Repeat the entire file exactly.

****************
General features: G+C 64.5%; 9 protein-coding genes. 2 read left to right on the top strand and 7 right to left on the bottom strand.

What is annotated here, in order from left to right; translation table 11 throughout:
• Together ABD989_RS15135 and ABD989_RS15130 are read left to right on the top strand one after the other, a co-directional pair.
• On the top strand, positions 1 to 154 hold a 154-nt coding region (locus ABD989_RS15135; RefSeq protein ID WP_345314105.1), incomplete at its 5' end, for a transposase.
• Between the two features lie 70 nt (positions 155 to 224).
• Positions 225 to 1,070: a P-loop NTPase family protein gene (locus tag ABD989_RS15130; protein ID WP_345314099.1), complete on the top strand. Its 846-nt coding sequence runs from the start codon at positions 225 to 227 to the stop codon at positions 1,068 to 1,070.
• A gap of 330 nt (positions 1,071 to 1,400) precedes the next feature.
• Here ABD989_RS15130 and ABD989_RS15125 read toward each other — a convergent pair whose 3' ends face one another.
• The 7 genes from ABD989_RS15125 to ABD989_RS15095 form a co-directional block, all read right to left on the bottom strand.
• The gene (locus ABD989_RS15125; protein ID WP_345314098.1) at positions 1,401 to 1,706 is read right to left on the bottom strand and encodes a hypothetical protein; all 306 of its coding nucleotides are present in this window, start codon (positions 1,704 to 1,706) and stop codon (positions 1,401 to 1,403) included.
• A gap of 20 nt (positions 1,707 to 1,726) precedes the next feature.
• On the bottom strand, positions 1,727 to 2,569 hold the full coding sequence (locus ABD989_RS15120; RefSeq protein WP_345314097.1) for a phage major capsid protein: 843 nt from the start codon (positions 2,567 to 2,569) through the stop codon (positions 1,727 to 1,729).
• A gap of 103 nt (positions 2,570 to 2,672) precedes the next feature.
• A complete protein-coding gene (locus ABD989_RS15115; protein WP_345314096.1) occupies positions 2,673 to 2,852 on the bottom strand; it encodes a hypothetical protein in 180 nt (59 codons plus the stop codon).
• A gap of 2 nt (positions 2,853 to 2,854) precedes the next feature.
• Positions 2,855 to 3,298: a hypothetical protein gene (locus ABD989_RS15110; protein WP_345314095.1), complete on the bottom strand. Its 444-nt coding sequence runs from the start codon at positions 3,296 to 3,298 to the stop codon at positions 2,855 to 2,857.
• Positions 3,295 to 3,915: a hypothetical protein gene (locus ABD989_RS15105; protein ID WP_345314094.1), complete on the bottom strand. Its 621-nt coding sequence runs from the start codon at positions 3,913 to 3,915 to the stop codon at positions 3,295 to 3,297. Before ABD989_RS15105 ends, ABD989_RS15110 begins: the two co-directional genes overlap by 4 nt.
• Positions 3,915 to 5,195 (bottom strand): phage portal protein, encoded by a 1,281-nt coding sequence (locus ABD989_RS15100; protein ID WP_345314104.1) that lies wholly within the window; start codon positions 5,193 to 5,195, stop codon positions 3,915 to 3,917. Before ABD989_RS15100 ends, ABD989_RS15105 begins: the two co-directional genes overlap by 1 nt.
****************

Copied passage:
General features: G+C 64.5%; 9 protein-coding genes. 2 read left to right on the top strand and 7 right to left on the bottom strand.

What is annotated here, in order from left to right; translation table 11 throughout:
• Together ABD989_RS15135 and ABD989_RS15130 are read left to right on the top strand one after the other, a co-directional pair.
• On the top strand, positions 1 to 154 hold a 154-nt coding region (locus ABD989_RS15135; RefSeq protein ID WP_345314105.1), incomplete at its 5' end, for a transposase.
• Between the two features lie 70 nt (positions 155 to 224).
• Positions 225 to 1,070: a P-loop NTPase family protein gene (locus tag ABD989_RS15130; protein ID WP_345314099.1), complete on the top strand. Its 846-nt coding sequence runs from the start codon at positions 225 to 227 to the stop codon at positions 1,068 to 1,070.
• A gap of 330 nt (positions 1,071 to 1,400) precedes the next feature.
• Here ABD989_RS15130 and ABD989_RS15125 read toward each other — a convergent pair whose 3' ends face one another.
• The 7 genes from ABD989_RS15125 to ABD989_RS15095 form a co-directional block, all read right to left on the bottom strand.
• The gene (locus ABD989_RS15125; protein ID WP_345314098.1) at positions 1,401 to 1,706 is read right to left on the bottom strand and encodes a hypothetical protein; all 306 of its coding nucleotides are present in this window, start codon (positions 1,704 to 1,706) and stop codon (positions 1,401 to 1,403) included.
• A gap of 20 nt (positions 1,707 to 1,726) precedes the next feature.
• On the bottom strand, positions 1,727 to 2,569 hold the full coding sequence (locus ABD989_RS15120; RefSeq protein WP_345314097.1) for a phage major capsid protein: 843 nt from the start codon (positions 2,567 to 2,569) through the stop codon (positions 1,727 to 1,729).
• A gap of 103 nt (positions 2,570 to 2,672) precedes the next feature.
• A complete protein-coding gene (locus ABD989_RS15115; protein WP_345314096.1) occupies positions 2,673 to 2,852 on the bottom strand; it encodes a hypothetical protein in 180 nt (59 codons plus the stop codon).
• A gap of 2 nt (positions 2,853 to 2,854) precedes the next feature.
• Positions 2,855 to 3,298: a hypothetical protein gene (locus ABD989_RS15110; protein WP_345314095.1), complete on the bottom strand. Its 444-nt coding sequence runs from the start codon at positions 3,296 to 3,298 to the stop codon at positions 2,855 to 2,857.
• Positions 3,295 to 3,915: a hypothetical protein gene (locus ABD989_RS15105; protein ID WP_345314094.1), complete on the bottom strand. Its 621-nt coding sequence runs from the start codon at positions 3,913 to 3,915 to the stop codon at positions 3,295 to 3,297. Before ABD989_RS15105 ends, ABD989_RS15110 begins: the two co-directional genes overlap by 4 nt.
• Positions 3,915 to 5,195 (bottom strand): phage portal protein, encoded by a 1,281-nt coding sequence (locus ABD989_RS15100; protein ID WP_345314104.1) that lies wholly within the window; start codon positions 5,193 to 5,195, stop codon positions 3,915 to 3,917. Before ABD989_RS15100 ends, ABD989_RS15105 begins: the two co-directional genes overlap by 1 nt.